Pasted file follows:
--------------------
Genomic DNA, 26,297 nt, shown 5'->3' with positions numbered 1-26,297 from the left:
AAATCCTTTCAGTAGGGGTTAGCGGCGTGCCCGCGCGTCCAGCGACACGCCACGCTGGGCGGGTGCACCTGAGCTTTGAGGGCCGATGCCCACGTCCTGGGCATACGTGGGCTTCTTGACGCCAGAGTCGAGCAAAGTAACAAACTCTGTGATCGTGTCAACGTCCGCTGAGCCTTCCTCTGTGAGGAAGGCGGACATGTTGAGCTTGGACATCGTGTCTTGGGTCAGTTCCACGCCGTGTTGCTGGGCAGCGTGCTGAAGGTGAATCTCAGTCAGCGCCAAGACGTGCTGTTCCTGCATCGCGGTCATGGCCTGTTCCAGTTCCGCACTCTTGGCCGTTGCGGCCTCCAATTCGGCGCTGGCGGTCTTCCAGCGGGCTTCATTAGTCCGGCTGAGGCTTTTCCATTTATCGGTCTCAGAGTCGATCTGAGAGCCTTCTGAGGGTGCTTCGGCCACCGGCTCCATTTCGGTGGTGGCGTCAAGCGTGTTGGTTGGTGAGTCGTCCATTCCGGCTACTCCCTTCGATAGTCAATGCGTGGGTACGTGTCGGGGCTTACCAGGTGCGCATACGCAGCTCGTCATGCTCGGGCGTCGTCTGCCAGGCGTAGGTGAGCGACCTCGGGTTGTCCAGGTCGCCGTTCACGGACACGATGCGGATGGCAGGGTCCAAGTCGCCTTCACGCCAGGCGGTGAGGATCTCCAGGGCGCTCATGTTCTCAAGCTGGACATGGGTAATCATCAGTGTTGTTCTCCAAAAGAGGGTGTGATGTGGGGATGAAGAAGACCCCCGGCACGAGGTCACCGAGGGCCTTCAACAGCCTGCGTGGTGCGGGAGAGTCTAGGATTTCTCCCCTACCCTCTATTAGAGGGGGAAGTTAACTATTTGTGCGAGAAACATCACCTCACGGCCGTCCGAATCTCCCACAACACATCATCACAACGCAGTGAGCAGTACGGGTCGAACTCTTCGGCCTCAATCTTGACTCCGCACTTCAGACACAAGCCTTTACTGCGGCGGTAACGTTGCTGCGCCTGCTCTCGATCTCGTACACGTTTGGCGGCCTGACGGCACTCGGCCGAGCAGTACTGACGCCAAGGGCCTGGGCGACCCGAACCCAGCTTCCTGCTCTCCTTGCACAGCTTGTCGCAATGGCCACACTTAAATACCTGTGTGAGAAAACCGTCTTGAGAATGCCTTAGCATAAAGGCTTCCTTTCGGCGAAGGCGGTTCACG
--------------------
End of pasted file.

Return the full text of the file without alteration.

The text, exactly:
Genomic DNA, 26,297 nt, shown 5'->3' with positions numbered 1-26,297 from the left:
AAATCCTTTCAGTAGGGGTTAGCGGCGTGCCCGCGCGTCCAGCGACACGCCACGCTGGGCGGGTGCACCTGAGCTTTGAGGGCCGATGCCCACGTCCTGGGCATACGTGGGCTTCTTGACGCCAGAGTCGAGCAAAGTAACAAACTCTGTGATCGTGTCAACGTCCGCTGAGCCTTCCTCTGTGAGGAAGGCGGACATGTTGAGCTTGGACATCGTGTCTTGGGTCAGTTCCACGCCGTGTTGCTGGGCAGCGTGCTGAAGGTGAATCTCAGTCAGCGCCAAGACGTGCTGTTCCTGCATCGCGGTCATGGCCTGTTCCAGTTCCGCACTCTTGGCCGTTGCGGCCTCCAATTCGGCGCTGGCGGTCTTCCAGCGGGCTTCATTAGTCCGGCTGAGGCTTTTCCATTTATCGGTCTCAGAGTCGATCTGAGAGCCTTCTGAGGGTGCTTCGGCCACCGGCTCCATTTCGGTGGTGGCGTCAAGCGTGTTGGTTGGTGAGTCGTCCATTCCGGCTACTCCCTTCGATAGTCAATGCGTGGGTACGTGTCGGGGCTTACCAGGTGCGCATACGCAGCTCGTCATGCTCGGGCGTCGTCTGCCAGGCGTAGGTGAGCGACCTCGGGTTGTCCAGGTCGCCGTTCACGGACACGATGCGGATGGCAGGGTCCAAGTCGCCTTCACGCCAGGCGGTGAGGATCTCCAGGGCGCTCATGTTCTCAAGCTGGACATGGGTAATCATCAGTGTTGTTCTCCAAAAGAGGGTGTGATGTGGGGATGAAGAAGACCCCCGGCACGAGGTCACCGAGGGCCTTCAACAGCCTGCGTGGTGCGGGAGAGTCTAGGATTTCTCCCCTACCCTCTATTAGAGGGGGAAGTTAACTATTTGTGCGAGAAACATCACCTCACGGCCGTCCGAATCTCCCACAACACATCATCACAACGCAGTGAGCAGTACGGGTCGAACTCTTCGGCCTCAATCTTGACTCCGCACTTCAGACACAAGCCTTTACTGCGGCGGTAACGTTGCTGCGCCTGCTCTCGATCTCGTACACGTTTGGCGGCCTGACGGCACTCGGCCGAGCAGTACTGACGCCAAGGGCCTGGGCGACCCGAACCCAGCTTCCTGCTCTCCTTGCACAGCTTGTCGCAATGGCCACACTTAAATACCTGTGTGAGAAAACCGTCTTGAGAATGCCTTAGCATAAAGGCTTCCTTTCGGCGAAGGCGGTTCACG